Scoble unleashed again

Robert Scoble took two weeks off from blogging and has returned with a vengeance with some radical thinking for his employer Microsoft. Some ideas do more than me for others but what I love is the passion and freedom with which he speaks. For instance, in how many companies could you get away with saying things like this?

In my travels around Bill Gates’ empire I do my usual Channel 9 stuff, but off camera lately I’ve been asking “how can we make Microsoft better?”

See, I’ve decided to stick around and make Microsoft better. I own a very very very small slice of Microsoft and so as an employee owner I figure I gotta do my part.

And, generally, what I’m finding on my tours is angst. Angst over stock price (it’s gone up about $3 since I’ve joined three years ago). Angst over marketing issues (why do we make cool names like “Sparkle” lame by changing that to “Expression Interactive Designer?”) Angst over vision and direction. Angst over leadership. Angst over advertising like our “dinosaur” ads (which are loudly derided by customers whenever I go to conferences and talk about how we’re being perceived).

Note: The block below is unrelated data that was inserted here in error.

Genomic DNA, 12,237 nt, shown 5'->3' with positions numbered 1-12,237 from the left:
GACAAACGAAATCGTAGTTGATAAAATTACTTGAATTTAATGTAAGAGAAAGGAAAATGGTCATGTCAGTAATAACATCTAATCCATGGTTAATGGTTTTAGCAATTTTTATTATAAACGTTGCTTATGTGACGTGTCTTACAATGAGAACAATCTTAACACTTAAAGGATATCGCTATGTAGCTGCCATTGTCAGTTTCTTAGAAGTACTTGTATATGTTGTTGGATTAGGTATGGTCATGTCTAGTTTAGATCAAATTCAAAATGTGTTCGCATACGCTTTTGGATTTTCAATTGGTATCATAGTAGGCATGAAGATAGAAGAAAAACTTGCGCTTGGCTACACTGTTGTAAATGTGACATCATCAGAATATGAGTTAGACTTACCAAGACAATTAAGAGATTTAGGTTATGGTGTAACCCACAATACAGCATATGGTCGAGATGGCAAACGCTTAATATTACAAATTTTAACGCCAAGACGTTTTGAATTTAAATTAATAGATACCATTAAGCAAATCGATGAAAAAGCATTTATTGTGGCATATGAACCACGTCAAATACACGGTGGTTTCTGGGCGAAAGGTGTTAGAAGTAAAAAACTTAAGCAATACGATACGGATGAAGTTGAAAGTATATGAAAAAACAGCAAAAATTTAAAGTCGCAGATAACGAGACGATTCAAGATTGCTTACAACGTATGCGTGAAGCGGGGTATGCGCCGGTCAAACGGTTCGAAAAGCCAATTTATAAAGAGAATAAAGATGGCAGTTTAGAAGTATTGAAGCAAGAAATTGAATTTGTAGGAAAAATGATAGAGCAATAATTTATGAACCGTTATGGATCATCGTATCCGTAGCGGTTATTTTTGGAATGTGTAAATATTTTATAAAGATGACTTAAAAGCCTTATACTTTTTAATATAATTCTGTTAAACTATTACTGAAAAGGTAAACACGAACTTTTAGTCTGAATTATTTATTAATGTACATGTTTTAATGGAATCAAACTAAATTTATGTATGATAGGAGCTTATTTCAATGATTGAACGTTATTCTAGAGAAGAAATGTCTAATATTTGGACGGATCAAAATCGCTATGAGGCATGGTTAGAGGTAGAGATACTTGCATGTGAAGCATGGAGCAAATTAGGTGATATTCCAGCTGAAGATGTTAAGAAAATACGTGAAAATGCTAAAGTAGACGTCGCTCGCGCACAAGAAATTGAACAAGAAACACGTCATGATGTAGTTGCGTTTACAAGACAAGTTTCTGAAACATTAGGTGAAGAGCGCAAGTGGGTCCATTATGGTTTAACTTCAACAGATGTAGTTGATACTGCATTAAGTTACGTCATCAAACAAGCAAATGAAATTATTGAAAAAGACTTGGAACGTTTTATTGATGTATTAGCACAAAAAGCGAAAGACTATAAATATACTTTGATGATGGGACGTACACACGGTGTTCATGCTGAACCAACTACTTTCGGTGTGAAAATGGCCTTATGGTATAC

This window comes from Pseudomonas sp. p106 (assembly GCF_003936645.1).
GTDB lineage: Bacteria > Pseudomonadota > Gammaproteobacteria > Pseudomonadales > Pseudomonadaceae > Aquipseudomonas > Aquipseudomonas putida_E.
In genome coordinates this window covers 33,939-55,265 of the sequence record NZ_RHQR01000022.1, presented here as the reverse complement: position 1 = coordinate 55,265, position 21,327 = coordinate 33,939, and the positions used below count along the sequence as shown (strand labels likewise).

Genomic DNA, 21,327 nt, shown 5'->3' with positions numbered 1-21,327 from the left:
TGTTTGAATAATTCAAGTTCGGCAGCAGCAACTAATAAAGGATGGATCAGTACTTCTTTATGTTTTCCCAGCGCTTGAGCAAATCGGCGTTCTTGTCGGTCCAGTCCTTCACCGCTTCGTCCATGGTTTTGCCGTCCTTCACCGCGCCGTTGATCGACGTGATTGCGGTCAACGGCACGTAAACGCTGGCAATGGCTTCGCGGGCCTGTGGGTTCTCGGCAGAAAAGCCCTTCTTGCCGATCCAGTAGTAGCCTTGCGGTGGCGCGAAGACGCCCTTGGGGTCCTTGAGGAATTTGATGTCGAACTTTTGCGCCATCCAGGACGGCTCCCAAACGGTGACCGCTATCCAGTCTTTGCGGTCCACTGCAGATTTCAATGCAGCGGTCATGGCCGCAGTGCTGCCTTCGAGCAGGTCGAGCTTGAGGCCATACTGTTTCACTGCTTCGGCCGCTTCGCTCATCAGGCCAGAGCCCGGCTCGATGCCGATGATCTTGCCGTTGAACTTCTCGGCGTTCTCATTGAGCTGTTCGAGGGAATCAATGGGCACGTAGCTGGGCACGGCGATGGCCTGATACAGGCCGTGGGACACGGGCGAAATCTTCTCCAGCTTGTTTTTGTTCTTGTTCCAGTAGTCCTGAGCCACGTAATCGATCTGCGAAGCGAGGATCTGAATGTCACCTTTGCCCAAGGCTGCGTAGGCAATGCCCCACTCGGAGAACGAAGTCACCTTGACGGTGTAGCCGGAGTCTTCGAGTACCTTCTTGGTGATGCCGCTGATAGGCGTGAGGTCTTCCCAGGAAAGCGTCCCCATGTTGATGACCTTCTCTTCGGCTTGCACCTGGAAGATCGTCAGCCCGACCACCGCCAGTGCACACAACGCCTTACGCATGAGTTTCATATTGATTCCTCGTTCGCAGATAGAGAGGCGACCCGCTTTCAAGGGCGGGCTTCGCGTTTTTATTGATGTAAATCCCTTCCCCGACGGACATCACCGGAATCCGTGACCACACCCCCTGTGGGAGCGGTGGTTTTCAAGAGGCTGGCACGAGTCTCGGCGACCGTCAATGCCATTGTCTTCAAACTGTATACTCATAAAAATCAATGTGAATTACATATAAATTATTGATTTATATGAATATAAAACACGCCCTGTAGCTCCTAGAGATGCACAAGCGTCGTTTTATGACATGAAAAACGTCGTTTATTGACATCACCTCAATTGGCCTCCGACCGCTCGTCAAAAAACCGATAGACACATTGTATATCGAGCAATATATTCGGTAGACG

That’s another small nail in the coffin of grandiose branding via overblown advertising.

2 thoughts on “Scoble unleashed again

  1. Jack Yan

    How very true, Johnnie. You may remember the “Microsoft iPod” spoof ad floating around on the ’net not long ago. It was subtitled, ‘Personal Ear Edition’. That sort of thing says it all about where Microsoft’s (and others’) branding has gone wrong. And to think, that little film came from Microsoft—so within, it knows what it is doing wrong. Now, I have to wonder, why does it take so long for a company supposedly at the forefront of technology, and which knows its faults, to begin implementing some changes to humanize its branding? Even a sign of it would be welcome given people like Mr Scoble who reports from within—for he needs to be among the first to learn of any such efforts.

  2. Servant of Chaos

    It is not just the passion, but also the sense of ownership that helps make the difference. How many employees can claim a real sense of ownership? Even moreso, how many customers can claim a sense of ownership of a brand (ok there is Apple — apologies to Rob Scoble — but I think that sense is misguided)?


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